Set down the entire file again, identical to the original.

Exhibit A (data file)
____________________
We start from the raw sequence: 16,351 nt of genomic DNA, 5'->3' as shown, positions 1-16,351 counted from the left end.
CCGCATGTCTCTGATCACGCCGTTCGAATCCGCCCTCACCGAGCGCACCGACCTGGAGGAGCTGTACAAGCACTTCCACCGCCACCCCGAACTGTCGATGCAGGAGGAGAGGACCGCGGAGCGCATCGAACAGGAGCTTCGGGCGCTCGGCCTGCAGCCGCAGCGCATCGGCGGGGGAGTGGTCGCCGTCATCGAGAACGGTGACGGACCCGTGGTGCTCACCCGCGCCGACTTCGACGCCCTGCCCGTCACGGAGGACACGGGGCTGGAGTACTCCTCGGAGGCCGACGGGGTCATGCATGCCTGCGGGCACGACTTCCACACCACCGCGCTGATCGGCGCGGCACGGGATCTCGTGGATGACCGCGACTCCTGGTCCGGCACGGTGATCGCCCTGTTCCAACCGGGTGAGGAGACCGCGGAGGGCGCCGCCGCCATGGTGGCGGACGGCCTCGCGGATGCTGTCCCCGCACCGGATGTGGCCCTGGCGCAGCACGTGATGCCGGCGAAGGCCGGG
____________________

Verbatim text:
We start from the raw sequence: 16,351 nt of genomic DNA, 5'->3' as shown, positions 1-16,351 counted from the left end.
CCGCATGTCTCTGATCACGCCGTTCGAATCCGCCCTCACCGAGCGCACCGACCTGGAGGAGCTGTACAAGCACTTCCACCGCCACCCCGAACTGTCGATGCAGGAGGAGAGGACCGCGGAGCGCATCGAACAGGAGCTTCGGGCGCTCGGCCTGCAGCCGCAGCGCATCGGCGGGGGAGTGGTCGCCGTCATCGAGAACGGTGACGGACCCGTGGTGCTCACCCGCGCCGACTTCGACGCCCTGCCCGTCACGGAGGACACGGGGCTGGAGTACTCCTCGGAGGCCGACGGGGTCATGCATGCCTGCGGGCACGACTTCCACACCACCGCGCTGATCGGCGCGGCACGGGATCTCGTGGATGACCGCGACTCCTGGTCCGGCACGGTGATCGCCCTGTTCCAACCGGGTGAGGAGACCGCGGAGGGCGCCGCCGCCATGGTGGCGGACGGCCTCGCGGATGCTGTCCCCGCACCGGATGTGGCCCTGGCGCAGCACGTGATGCCGGCGAAGGCCGGG